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u.s. election 2016

Donald Trump campaigns at the Tampa Convention Center in Florida, March 14, 2016. The brash billionaire is polling at 46 per cent, against 22 per cent for Miami-born Marco Rubio.HILARY SWIFT/The New York Times

An elderly Cuban-American man sat in a lawn chair outside Miami city hall last week, surrounded by Donald Trump lawn signs. He wore a denim shirt and a ball cap emblazoned with the phrase "Make America great again," Mr. Trump's campaign slogan.

He didn't want to be interviewed, saying he mistrusted journalists, as many Trump supporters do. But he explained that he admired the New York developer's business acumen and supported his strong stance against illegal immigration.

Then he went to his car – a Lexus sedan – and took a Trump flyer out of the trunk.

"He's a good man," he said, handing the document to a reporter.

Similar scenes are common across Florida. In a sign of just how unpredictable this race for the Republican presidential nomination has become, Mr. Trump now finds himself with a respectable following among the large Cuban-American population in this crucial battleground state.

As Floridians vote in their primary Tuesday, the phenomenon continues to puzzle observers – not only because Mr. Trump has made disparaging remarks about Hispanics, but because, extraordinarily, there are two Cuban-American candidates in the race. While one of them, Ted Cruz, was raised in Texas and has little profile in Florida, Marco Rubio is a Miami native who has held office in the Sunshine State for more than a decade.

Mr. Trump's support among Mr. Rubio's base is just one sign of the favourite son's faltering campaign. Tuesday's primary is considered do-or-die for the first-term senator, who will probably drop out if he fails to secure Florida's 99 winner-take-all delegates.

And Mr. Rubio trails badly in every local poll. A Quinnipiac University survey released Monday shows Mr. Trump supported by 46 per cent of likely Republican primary voters, against 22 per cent for Mr. Rubio.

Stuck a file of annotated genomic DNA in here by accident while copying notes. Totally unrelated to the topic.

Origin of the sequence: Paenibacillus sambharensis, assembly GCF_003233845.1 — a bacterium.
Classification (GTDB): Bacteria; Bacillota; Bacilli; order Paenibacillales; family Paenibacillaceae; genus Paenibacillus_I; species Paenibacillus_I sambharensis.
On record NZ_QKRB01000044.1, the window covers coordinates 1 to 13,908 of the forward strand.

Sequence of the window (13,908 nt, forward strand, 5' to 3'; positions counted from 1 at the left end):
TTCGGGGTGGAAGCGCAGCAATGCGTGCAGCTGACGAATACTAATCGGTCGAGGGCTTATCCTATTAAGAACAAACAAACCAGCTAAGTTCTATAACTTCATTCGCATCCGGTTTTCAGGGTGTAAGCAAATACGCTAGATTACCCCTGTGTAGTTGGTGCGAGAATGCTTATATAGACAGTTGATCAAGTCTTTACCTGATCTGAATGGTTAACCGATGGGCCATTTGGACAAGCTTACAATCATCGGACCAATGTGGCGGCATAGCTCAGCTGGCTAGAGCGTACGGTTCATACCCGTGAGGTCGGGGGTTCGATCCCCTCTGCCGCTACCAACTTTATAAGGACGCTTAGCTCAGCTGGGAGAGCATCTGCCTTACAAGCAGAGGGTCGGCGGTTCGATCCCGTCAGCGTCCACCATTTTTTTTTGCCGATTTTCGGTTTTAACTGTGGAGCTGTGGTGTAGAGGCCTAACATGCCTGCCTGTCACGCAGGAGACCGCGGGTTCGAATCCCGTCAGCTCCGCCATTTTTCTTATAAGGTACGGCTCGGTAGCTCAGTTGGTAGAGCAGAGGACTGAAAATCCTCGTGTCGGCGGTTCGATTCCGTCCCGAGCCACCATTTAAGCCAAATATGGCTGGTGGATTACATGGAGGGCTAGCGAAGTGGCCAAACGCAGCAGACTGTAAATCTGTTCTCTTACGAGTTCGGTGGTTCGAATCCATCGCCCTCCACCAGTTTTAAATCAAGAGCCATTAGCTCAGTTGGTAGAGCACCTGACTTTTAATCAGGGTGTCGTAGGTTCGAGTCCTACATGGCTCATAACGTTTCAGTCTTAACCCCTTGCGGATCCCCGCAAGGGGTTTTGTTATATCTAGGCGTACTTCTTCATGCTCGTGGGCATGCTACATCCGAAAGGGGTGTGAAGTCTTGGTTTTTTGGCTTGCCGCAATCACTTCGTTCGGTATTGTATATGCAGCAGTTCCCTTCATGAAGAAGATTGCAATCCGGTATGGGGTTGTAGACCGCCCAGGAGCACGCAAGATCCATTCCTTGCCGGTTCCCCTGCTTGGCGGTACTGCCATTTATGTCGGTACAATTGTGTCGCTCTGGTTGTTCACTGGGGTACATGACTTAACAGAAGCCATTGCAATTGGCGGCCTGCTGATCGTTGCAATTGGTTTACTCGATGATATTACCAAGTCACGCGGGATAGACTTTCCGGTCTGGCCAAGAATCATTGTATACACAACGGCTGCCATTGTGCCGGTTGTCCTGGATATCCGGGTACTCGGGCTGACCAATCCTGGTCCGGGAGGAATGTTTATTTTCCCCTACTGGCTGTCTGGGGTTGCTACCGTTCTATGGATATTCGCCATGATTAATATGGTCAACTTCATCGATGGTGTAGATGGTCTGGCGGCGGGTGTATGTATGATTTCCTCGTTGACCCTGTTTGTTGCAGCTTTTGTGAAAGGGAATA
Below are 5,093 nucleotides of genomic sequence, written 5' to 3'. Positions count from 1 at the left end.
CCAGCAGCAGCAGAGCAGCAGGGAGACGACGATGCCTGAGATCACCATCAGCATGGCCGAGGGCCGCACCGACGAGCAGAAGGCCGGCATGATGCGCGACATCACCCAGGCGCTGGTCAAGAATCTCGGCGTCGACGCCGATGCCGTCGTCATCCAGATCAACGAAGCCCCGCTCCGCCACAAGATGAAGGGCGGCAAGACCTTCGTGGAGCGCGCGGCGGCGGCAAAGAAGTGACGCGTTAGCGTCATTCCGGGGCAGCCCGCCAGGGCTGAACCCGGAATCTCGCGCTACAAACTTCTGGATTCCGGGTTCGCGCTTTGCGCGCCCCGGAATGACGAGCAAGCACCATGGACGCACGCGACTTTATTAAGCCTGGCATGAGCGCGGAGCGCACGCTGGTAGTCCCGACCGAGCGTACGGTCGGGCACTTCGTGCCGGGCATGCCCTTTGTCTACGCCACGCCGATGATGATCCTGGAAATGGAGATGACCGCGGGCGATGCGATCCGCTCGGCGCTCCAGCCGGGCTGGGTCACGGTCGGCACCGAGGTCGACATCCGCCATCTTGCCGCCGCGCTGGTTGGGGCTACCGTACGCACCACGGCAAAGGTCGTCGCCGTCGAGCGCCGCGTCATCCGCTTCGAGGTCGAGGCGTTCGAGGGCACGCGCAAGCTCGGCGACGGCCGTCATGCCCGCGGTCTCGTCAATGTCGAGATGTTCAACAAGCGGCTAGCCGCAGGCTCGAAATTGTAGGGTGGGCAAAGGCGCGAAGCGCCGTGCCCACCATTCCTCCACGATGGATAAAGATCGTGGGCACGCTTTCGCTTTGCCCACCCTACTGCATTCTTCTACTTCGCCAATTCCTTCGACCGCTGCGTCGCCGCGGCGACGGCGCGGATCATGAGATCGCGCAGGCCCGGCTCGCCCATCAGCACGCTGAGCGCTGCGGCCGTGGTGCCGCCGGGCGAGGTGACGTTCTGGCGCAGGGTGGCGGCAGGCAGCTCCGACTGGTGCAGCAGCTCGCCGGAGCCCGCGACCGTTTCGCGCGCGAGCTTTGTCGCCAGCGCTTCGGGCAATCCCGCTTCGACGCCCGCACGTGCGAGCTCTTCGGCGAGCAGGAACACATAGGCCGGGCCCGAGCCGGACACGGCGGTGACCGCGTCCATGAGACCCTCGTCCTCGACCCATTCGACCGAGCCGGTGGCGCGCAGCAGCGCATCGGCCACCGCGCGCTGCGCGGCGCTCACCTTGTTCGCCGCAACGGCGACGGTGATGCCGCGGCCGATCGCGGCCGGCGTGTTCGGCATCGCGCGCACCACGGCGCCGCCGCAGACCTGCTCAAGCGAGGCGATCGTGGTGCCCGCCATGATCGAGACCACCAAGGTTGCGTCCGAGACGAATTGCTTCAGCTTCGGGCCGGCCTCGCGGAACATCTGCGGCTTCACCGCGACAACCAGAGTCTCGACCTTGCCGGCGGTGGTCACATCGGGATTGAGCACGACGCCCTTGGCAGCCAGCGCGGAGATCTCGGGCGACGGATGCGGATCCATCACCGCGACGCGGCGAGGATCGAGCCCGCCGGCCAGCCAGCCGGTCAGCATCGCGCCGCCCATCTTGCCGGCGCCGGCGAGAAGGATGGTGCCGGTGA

In Miami-Dade County, where the Latino population is so predominant that non-Hispanic whites are referred to as Anglos, Mr. Rubio might have been expected to have an overwhelming advantage. He speaks movingly about his family's struggle to establish itself in the United States and promises to undo the Obama administration's rapprochement with the Castro regime, which many Cuban-Americans fled.

But a range of factors appear likely to split the Cuban vote. Many in the community were supporters of Jeb Bush, a popular former Florida governor, and even though he dropped out of the race weeks ago, the state's long early-voting period makes it likely that Mr. Bush will garner thousands of votes cast when he was still a candidate.

Mr. Trump, meanwhile, has his own sources of support in Cuban enclaves such as Hialeah and West Tampa. Reports in the New York Times, Associated Press and Miami Herald have noted the counterintuitive trend among Cuban-Americans.

Pat Santangelo, a former Democratic candidate for state representative, said that many Miami Cubans take a hard line on immigration. The older generation, especially, think of themselves as political exiles, rather than mere immigrants, and support Mr. Trump's plan to build a wall along the Mexican border.

"They like the wall," Mr. Santangelo said. "My wife: Trump supporter."

Since 1966, at the height of the Cold War, Cubans immigrating to the United States have received special dispensation, receiving permanent residency after a year on American soil.

"Cubans here have a very different understanding of immigration," said Daniel Smith, a professor of political science at the University of Florida.

Others in the community support Mr. Trump for the same stylistic traits that have struck a chord across the country. Tomas Regalado, the mayor of Miami, said that Cuban constituents occasionally approach him with avowals of support for the populist billionaire.

"I have heard people support Trump saying, 'He's tough,'" said Mr. Regalado. "I've heard people supporting Trump saying, 'It's time we finally had someone who told the truth.'"

Mr. Regalado said he was personally disturbed by Mr. Trump's candidacy, especially his racially charged rhetoric. Like what is likely a solid majority of Cuban-Americans, he backs Mr. Rubio.

But he acknowledges an unaccountable core of Trump voters in the community he calls home – a reality that perplexes and frustrates him in equal measure. An elderly Cuban man told the mayor he'd be voting Trump recently.

"I said 'Why?'" Mr. Regalado recalled. "And he said, 'Because Trump tells the truth.' And I said,'Well, give me an example.' And he said, 'Well, he tells the truth.'"

"People cannot explain his support."